March 24, 2017
Welcome to the Beacon Employment Report, a unique analysis of California's employment numbers and trends. Each month, Beacon Economics links its own econometric predictions to data released by the U.S. Bureau of Labor Statistics and the California Employment Development Department to identify important changes in employment across industries and regions. The Beacon Employment Report is also one of the few analyses that uses seasonally adjusted numbers. Click here to learn more about why seasonal adjustment is so critical in revealing accurate trends and insights within data. The analysis is a sample of the kind of research available from Beacon Economics.
Note About the Inland Empire: All employment and other data regarding the Inland Empire region of California (Riverside and San Bernardino Counties) is now housed at the UC Riverside School of Business Center for Economic Forecasting and Development. This includes a monthly employment report specifically focused on the region. Beacon Economics' researchers and other staff hold their same positions at the Center and are responsible for all analysis and products.
SLOWER PACE OF JOB GROWTH EXPECTED AS STATE HITS ‘FULL EMPLOYMENT’
The latest release from the California EDD shows that the state added jobs but saw year-over-year growth decline, according to an analysis released jointly by Beacon Economics and the UCR School of Business Center for Economic Forecasting and Development. Today’s EDD release indicates the state added 22,900 jobs in February, building on the upwardly revised 15,300 job gain in January.
Year-over-year growth declined to +1.9%, the lowest year-over-year growth since April 2012. However, this more modest pace of annual growth was expected given how far and long the current economic expansion has continued. Moreover, year-over-year gains in California are still outshining the nation overall, where employment grew by 1.6% year-over-year.
“Like the nation as a whole, California is essentially at full-employment,” said Robert Kleinhenz, Executive Director of Research at Beacon Economics and the Center for Forecasting. “It’s true we’ll see a somewhat slower pace of job growth compared to recent years, but the wage and income gains that accompany these added jobs will sustain economic growth as we move through the year.”
The state’s unemployment rate declined to 5.0% in the latest numbers month, the lowest rate since February 2007. This was driven by a slight decline in the state’s labor force (-8,200) and a 13,800 job increase in household employment. Despite this one month dip, the state’s labor force has expanded by 0.6% over the past year.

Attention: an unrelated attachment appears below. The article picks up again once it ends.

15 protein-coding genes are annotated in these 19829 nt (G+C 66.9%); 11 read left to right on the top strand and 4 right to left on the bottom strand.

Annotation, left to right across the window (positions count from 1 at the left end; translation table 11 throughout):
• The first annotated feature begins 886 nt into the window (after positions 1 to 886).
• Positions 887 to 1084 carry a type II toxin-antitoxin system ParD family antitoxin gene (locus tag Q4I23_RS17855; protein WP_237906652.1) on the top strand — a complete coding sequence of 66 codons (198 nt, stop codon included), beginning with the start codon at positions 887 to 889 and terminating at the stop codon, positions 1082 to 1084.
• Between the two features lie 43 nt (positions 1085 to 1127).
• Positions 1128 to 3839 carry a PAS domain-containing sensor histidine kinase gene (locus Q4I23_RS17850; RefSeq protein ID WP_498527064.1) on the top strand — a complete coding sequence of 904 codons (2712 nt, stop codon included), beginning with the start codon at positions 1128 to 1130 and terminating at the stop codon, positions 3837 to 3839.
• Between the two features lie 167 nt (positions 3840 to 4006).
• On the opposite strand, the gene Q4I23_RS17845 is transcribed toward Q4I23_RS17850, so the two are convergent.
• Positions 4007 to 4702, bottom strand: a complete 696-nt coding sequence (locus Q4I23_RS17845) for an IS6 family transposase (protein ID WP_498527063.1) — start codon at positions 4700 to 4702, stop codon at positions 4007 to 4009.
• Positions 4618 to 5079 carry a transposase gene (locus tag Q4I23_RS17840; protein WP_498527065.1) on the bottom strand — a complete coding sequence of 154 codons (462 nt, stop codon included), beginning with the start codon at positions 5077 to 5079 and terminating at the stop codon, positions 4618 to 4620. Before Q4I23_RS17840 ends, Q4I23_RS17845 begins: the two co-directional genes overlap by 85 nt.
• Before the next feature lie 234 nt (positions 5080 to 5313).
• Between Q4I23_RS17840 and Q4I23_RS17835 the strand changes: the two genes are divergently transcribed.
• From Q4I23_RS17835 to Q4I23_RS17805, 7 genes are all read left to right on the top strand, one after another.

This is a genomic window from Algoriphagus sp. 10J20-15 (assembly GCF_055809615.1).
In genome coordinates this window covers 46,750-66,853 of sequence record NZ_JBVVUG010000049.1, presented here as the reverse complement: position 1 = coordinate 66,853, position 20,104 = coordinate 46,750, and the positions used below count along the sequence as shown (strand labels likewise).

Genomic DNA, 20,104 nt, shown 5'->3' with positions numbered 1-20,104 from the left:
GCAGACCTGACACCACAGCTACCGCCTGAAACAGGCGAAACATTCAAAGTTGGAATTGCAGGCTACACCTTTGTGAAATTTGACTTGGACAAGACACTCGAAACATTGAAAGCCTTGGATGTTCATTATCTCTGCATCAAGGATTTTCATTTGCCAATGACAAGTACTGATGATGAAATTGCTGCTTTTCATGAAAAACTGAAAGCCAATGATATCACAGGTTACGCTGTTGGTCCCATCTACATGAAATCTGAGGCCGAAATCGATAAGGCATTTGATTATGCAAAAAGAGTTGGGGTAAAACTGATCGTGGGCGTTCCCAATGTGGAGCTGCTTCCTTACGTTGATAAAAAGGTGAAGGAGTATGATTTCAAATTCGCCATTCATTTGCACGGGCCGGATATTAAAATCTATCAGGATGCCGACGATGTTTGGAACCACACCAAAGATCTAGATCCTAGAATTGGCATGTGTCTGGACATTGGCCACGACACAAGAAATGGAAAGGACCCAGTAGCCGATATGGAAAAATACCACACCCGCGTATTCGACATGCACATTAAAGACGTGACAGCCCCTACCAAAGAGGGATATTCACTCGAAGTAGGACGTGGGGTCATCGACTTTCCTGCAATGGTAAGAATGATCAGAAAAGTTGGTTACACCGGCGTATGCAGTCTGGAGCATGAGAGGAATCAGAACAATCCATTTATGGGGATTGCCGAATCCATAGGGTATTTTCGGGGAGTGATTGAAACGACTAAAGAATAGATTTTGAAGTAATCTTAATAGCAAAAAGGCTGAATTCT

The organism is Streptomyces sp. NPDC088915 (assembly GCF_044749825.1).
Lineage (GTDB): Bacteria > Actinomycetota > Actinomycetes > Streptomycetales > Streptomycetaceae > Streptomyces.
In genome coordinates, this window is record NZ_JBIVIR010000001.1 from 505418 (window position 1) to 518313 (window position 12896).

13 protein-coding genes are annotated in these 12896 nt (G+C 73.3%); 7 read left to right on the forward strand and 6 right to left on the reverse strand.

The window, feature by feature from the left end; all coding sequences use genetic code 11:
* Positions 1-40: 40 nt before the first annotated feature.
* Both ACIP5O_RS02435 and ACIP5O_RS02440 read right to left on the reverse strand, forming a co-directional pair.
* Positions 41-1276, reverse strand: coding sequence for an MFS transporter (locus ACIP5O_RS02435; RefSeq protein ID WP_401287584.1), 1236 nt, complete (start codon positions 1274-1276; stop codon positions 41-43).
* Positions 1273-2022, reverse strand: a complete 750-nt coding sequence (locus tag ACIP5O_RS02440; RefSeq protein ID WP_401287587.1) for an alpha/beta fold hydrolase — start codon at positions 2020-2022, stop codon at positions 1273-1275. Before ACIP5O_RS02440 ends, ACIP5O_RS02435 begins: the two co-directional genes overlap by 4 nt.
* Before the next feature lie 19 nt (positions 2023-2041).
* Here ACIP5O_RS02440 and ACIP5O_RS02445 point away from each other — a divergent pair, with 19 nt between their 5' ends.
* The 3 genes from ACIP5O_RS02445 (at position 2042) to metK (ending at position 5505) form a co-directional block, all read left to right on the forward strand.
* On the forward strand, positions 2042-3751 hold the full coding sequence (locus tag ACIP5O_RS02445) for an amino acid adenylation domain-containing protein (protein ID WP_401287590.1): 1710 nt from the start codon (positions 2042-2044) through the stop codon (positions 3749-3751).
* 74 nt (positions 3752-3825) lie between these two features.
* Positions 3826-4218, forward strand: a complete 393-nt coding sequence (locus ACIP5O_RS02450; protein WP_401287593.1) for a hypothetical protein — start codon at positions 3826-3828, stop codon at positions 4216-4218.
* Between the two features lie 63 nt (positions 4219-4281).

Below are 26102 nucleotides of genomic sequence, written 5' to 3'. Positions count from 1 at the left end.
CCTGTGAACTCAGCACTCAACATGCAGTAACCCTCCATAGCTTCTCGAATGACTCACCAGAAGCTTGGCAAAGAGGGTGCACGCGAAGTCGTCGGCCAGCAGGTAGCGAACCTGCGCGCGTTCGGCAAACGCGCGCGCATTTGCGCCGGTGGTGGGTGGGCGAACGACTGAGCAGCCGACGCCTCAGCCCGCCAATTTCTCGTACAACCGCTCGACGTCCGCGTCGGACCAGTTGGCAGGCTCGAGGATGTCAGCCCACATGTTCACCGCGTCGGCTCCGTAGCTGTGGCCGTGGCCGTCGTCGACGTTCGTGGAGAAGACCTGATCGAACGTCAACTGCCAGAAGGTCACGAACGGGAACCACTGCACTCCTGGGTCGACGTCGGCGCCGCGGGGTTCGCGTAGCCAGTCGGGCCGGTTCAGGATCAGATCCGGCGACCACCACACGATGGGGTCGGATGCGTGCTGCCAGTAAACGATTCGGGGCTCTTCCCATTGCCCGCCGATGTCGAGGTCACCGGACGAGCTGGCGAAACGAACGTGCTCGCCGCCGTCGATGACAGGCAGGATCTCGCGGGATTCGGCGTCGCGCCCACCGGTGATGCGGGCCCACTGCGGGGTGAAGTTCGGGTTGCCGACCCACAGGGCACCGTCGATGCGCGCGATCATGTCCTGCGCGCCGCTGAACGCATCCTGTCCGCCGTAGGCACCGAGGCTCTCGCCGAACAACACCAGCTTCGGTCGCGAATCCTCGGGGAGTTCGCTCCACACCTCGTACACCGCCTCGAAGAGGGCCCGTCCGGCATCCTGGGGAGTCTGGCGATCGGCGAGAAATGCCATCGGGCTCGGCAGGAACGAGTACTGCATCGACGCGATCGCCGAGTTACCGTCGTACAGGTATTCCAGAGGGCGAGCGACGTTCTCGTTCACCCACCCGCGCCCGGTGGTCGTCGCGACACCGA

Consumer spending continues to drive many of the job gains in the state. Trade, Transportation, and Utilities (+11,100) posted the greatest gains this month. Retail Trade (+7,600), Transportation, Warehouse, and Utilities (+2,300), and Wholesale Trade (+1,200) also posting solid gains. With sustained job growth and with wages rising steadily across the state, consumer spending is lending significant momentum to the overall economy.
The uptick in consumer activity this month was not limited to durable goods sectors. The Leisure and Hospitality sector also posted solid gains during the month, adding 5,600 jobs. Both business and leisure travel had a strong year in 2016 and with rising wages more people are spending on entertainment activities.
The Construction sector also enjoyed solid growth in February with a welcome gain of 5,100 jobs during the month. Having lost one-third of its jobs during the Great Recession, employment in this sector is still over 100,000 positions shy of its pre-recession peak. With real estate values across the state steadily rising, investors are tapping into the market in the hopes of high returns. The Professional, Scientific, and Technical Services sector also posted solid gains during the month, adding 2,800 jobs. These jobs are often on the higher end of the skill and wage spectrum, signaling jobs gains were spread across wage groups during the month.
Not all sectors posted gains in the latest numbers. The sectors posting the largest declines were Manufacturing (-4,000), Health Care (-2,400), Financial Activities (-2,200) and Government (-1,500). But despite these one-month declines, most these sectors are still posting year-over-year gains in payrolls.
Regionally, growth was a mixed bag for the state with some areas seeing solid growth while others posted declines. In Southern California, the Inland Empire (+7,900) and San Diego (+700) posted gains, while Los Angeles County (-3,500) and Orange County (-1,800) lost jobs. In the San Francisco Bay Area, Santa Rosa (+1,500) and San Francisco (MD) (+900) posted gains, while San Jose (-5,700) posted declines. Along California’s Central Coast, San Luis Obispo had a strong month, adding 1,700 jobs. In the Central Valley, Sacramento (+900) and Bakersfield (+600) posted gains, while Visalia (-700) and Fresno (-500) saw declines. In percentage terms, San Luis Obispo (+1.5%) experienced the largest gains in payrolls during the month and Visalia (-0.6%) saw the steepest declines.
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